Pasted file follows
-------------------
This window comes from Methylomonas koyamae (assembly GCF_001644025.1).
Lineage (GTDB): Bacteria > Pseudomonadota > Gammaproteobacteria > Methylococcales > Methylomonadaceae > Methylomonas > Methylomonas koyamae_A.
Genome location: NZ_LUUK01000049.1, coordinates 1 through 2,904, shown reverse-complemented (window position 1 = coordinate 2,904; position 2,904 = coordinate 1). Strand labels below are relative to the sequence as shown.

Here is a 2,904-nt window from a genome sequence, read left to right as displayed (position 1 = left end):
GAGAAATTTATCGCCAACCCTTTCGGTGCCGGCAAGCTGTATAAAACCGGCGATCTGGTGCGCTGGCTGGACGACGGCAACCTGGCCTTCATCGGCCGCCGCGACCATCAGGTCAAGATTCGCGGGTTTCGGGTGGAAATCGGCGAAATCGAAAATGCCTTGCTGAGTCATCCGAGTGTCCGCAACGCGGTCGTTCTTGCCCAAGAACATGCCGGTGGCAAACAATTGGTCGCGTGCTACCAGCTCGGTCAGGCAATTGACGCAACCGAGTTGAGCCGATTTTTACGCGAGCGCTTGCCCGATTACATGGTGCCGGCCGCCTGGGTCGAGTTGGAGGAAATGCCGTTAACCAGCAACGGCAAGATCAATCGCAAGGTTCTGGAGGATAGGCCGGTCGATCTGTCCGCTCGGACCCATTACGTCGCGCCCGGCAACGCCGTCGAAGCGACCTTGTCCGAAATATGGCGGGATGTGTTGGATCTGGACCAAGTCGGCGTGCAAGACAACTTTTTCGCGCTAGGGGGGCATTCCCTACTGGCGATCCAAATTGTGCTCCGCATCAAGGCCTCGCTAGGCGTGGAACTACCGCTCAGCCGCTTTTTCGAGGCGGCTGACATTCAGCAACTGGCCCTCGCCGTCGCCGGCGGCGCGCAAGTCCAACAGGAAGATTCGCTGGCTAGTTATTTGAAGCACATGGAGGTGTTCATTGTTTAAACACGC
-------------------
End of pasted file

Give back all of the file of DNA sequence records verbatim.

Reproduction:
This window comes from Methylomonas koyamae (assembly GCF_001644025.1).
Lineage (GTDB): Bacteria > Pseudomonadota > Gammaproteobacteria > Methylococcales > Methylomonadaceae > Methylomonas > Methylomonas koyamae_A.
Genome location: NZ_LUUK01000049.1, coordinates 1 through 2,904, shown reverse-complemented (window position 1 = coordinate 2,904; position 2,904 = coordinate 1). Strand labels below are relative to the sequence as shown.

Here is a 2,904-nt window from a genome sequence, read left to right as displayed (position 1 = left end):
GAGAAATTTATCGCCAACCCTTTCGGTGCCGGCAAGCTGTATAAAACCGGCGATCTGGTGCGCTGGCTGGACGACGGCAACCTGGCCTTCATCGGCCGCCGCGACCATCAGGTCAAGATTCGCGGGTTTCGGGTGGAAATCGGCGAAATCGAAAATGCCTTGCTGAGTCATCCGAGTGTCCGCAACGCGGTCGTTCTTGCCCAAGAACATGCCGGTGGCAAACAATTGGTCGCGTGCTACCAGCTCGGTCAGGCAATTGACGCAACCGAGTTGAGCCGATTTTTACGCGAGCGCTTGCCCGATTACATGGTGCCGGCCGCCTGGGTCGAGTTGGAGGAAATGCCGTTAACCAGCAACGGCAAGATCAATCGCAAGGTTCTGGAGGATAGGCCGGTCGATCTGTCCGCTCGGACCCATTACGTCGCGCCCGGCAACGCCGTCGAAGCGACCTTGTCCGAAATATGGCGGGATGTGTTGGATCTGGACCAAGTCGGCGTGCAAGACAACTTTTTCGCGCTAGGGGGGCATTCCCTACTGGCGATCCAAATTGTGCTCCGCATCAAGGCCTCGCTAGGCGTGGAACTACCGCTCAGCCGCTTTTTCGAGGCGGCTGACATTCAGCAACTGGCCCTCGCCGTCGCCGGCGGCGCGCAAGTCCAACAGGAAGATTCGCTGGCTAGTTATTTGAAGCACATGGAGGTGTTCATTGTTTAAACACGC